Pleural aspiration (thoracocentesis)

What is a pleural aspiration? 

A pleural aspiration (also known as a thoracocentesis, pronounced “tho-rac-oh-sen-tee-sis”) is a simple procedure which involves passing a small needle through your chest wall, to remove fluid or air from the space between your lung and the rib cage (the pleural space).

Why do I need a pleural aspiration? 

We have recommended you have a pleural aspiration because fluid or air has collected in your pleural space. This is called a pleural effusion (collection of fluid) or pneumothorax (collection of air). These can both cause problems with breathing. 

Laboratory analysis of any fluid taken from your pleural space can help us to find out the cause for the fluid build up and help us decide how best to treat it. 

Removal of fluid or air from the pleural space can also help to relieve breathlessness.

Is there an alternative test that I can have instead of the pleural aspiration?

Your doctor can do ultrasound, X-rays and CT scans of your lungs, which will give additional information about the cause of the pleural effusion or pneumothorax. However, there may not be an alternative way of getting the specific information we obtain from pleural fluid samples.

Breathlessness caused by the fluid or air in the pleural space can be managed with other supportive measures, but often removing the air or fluid is the most effective way of managing these symptoms.

How should I prepare for my pleural aspiration?

If you are having the procedure done as an outpatient, please ensure we have the correct contact details for you and that you know when and where you need to come. 

Please bring a list of all your current medication, allergies and other medical conditions with you to the appointment.

It is important that you let us know in advance if you take blood thinning medications and why you are taking them as we will need to temporarily stop these before your procedure (the usual advice is given in the table below, although this may vary depending on why you need these medications, so please ensure you discuss it directly with the doctor or nurse). You should continue with all other medications as usual.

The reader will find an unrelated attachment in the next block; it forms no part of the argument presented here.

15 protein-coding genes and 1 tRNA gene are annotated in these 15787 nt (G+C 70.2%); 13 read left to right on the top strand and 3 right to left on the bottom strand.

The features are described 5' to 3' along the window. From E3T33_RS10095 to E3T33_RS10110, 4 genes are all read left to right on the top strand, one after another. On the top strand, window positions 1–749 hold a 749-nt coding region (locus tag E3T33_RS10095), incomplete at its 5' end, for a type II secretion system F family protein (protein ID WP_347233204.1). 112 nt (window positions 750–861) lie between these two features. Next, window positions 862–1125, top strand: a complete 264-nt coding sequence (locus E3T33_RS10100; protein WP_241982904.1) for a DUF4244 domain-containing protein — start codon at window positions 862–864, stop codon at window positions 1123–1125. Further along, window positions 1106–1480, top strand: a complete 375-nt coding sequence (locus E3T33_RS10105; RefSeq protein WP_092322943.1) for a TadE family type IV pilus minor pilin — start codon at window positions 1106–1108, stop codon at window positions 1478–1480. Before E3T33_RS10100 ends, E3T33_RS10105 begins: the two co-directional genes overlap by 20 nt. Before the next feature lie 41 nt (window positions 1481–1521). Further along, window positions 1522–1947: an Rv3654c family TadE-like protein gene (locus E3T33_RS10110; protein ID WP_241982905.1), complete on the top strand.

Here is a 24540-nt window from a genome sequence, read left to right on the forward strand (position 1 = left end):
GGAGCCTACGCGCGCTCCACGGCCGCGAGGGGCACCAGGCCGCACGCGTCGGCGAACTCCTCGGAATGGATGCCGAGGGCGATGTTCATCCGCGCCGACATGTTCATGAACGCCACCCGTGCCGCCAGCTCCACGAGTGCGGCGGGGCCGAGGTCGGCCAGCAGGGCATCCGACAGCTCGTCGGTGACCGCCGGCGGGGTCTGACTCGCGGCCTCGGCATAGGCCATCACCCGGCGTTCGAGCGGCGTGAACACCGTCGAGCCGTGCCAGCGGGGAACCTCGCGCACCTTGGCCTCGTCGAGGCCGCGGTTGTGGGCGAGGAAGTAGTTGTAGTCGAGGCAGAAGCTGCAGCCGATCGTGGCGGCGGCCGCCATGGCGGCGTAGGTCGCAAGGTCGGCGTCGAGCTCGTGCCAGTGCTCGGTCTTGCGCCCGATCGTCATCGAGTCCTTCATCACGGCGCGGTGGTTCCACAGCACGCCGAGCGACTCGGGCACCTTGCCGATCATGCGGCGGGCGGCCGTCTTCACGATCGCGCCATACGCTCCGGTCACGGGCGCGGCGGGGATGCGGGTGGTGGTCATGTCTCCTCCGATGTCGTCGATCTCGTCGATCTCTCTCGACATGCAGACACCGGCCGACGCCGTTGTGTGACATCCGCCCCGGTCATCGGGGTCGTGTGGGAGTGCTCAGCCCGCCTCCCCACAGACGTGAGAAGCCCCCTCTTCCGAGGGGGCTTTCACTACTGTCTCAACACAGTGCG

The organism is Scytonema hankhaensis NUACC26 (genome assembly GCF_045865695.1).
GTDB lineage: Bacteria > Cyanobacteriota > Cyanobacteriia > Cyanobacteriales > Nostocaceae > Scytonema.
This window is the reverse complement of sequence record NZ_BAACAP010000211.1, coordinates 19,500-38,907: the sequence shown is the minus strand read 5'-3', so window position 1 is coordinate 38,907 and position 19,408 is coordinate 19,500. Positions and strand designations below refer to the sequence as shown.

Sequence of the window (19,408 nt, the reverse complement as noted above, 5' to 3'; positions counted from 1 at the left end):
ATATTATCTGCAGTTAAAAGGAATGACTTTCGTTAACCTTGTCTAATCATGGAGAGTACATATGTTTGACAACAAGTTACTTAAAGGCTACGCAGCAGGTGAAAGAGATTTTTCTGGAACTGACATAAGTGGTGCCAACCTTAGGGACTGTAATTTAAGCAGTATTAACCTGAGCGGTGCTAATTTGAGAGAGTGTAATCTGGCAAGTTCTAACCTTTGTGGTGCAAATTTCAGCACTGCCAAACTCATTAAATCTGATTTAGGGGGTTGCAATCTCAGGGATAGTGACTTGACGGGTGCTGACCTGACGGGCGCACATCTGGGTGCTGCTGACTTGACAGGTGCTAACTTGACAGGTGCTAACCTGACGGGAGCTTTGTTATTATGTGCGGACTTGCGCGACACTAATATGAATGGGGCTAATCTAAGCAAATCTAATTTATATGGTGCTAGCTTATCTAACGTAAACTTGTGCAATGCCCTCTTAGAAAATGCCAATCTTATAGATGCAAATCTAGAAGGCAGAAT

Blood thinning medicationInstructions
WarfarinUsually stopped 5 full days before the procedure. You will need an INR blood test 1-2 days before your procedure to ensure your INR is less than 1.5.
AspirinIf you take 75mg once daily, this can be continued as normal. If you are on a higher dose, the dose may need to be reduced a full 7 days before the procedure - please discuss this with the doctor.
Clopidogrel (Plavix) 
Dipyrimadole (Persantin)
Ticagrelor (Brilique)
Usually stopped 7 full days before the procedure.
Apixaban (Eliquis) 
Dabigatran (Pradexa) Rivaroxaban (Xarelto) 
Usually stopped 2 full days before the procedure.
Dalteparin (Fragmin) Enoxaparin (Clexane)Usually stopped 1 full day before the procedure.

What happens before and during the pleural aspiration procedure?

Before the procedure is performed, a member of the team will take your blood pressure, heart rate and oxygen saturation. They will also ask you questions about your medical history, medications and allergies

  • You will have an opportunity to ask questions and you will be asked to confirm you are happy for the procedure to be performed. You may be asked to sign a consent form.
  • You will either sit with your head and arms resting on a pillow on a table or lie on your bed in a comfortable position.
  • An ultrasound scan may be performed to choose the best place to insert the tube. Ultrasound is painless and involves a cool gel being to be applied to the skin.